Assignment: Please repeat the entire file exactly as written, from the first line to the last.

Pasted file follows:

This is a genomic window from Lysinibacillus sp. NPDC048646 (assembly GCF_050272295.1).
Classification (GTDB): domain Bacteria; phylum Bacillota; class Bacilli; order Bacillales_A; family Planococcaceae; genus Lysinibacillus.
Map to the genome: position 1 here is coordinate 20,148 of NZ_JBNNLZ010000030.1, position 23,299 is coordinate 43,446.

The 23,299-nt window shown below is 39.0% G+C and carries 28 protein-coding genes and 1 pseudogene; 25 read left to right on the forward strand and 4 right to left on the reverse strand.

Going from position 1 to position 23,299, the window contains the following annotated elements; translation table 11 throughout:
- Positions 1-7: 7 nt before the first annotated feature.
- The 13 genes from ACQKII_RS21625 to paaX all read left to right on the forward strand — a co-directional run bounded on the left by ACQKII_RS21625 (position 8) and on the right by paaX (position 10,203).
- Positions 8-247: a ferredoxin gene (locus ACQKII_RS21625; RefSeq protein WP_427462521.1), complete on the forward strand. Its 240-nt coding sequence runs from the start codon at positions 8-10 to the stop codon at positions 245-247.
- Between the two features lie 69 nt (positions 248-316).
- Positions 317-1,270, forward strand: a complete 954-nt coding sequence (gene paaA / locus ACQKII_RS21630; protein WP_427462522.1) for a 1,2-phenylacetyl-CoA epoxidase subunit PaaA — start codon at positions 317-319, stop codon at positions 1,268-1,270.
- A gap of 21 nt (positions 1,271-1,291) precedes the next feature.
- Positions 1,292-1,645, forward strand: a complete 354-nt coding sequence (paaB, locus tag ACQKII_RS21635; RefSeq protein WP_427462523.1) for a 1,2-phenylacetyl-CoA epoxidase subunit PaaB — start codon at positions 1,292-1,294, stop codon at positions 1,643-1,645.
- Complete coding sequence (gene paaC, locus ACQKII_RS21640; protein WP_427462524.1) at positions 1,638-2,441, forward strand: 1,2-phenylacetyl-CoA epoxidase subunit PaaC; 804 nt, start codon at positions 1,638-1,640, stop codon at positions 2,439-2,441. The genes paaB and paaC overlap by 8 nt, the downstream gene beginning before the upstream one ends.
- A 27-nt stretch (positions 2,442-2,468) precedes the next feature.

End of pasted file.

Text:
This is a genomic window from Lysinibacillus sp. NPDC048646 (assembly GCF_050272295.1).
Classification (GTDB): domain Bacteria; phylum Bacillota; class Bacilli; order Bacillales_A; family Planococcaceae; genus Lysinibacillus.
Map to the genome: position 1 here is coordinate 20,148 of NZ_JBNNLZ010000030.1, position 23,299 is coordinate 43,446.

The 23,299-nt window shown below is 39.0% G+C and carries 28 protein-coding genes and 1 pseudogene; 25 read left to right on the forward strand and 4 right to left on the reverse strand.

Going from position 1 to position 23,299, the window contains the following annotated elements; translation table 11 throughout:
- Positions 1-7: 7 nt before the first annotated feature.
- The 13 genes from ACQKII_RS21625 to paaX all read left to right on the forward strand — a co-directional run bounded on the left by ACQKII_RS21625 (position 8) and on the right by paaX (position 10,203).
- Positions 8-247: a ferredoxin gene (locus ACQKII_RS21625; RefSeq protein WP_427462521.1), complete on the forward strand. Its 240-nt coding sequence runs from the start codon at positions 8-10 to the stop codon at positions 245-247.
- Between the two features lie 69 nt (positions 248-316).
- Positions 317-1,270, forward strand: a complete 954-nt coding sequence (gene paaA / locus ACQKII_RS21630; protein WP_427462522.1) for a 1,2-phenylacetyl-CoA epoxidase subunit PaaA — start codon at positions 317-319, stop codon at positions 1,268-1,270.
- A gap of 21 nt (positions 1,271-1,291) precedes the next feature.
- Positions 1,292-1,645, forward strand: a complete 354-nt coding sequence (paaB, locus tag ACQKII_RS21635; RefSeq protein WP_427462523.1) for a 1,2-phenylacetyl-CoA epoxidase subunit PaaB — start codon at positions 1,292-1,294, stop codon at positions 1,643-1,645.
- Complete coding sequence (gene paaC, locus ACQKII_RS21640; protein WP_427462524.1) at positions 1,638-2,441, forward strand: 1,2-phenylacetyl-CoA epoxidase subunit PaaC; 804 nt, start codon at positions 1,638-1,640, stop codon at positions 2,439-2,441. The genes paaB and paaC overlap by 8 nt, the downstream gene beginning before the upstream one ends.
- A 27-nt stretch (positions 2,442-2,468) precedes the next feature.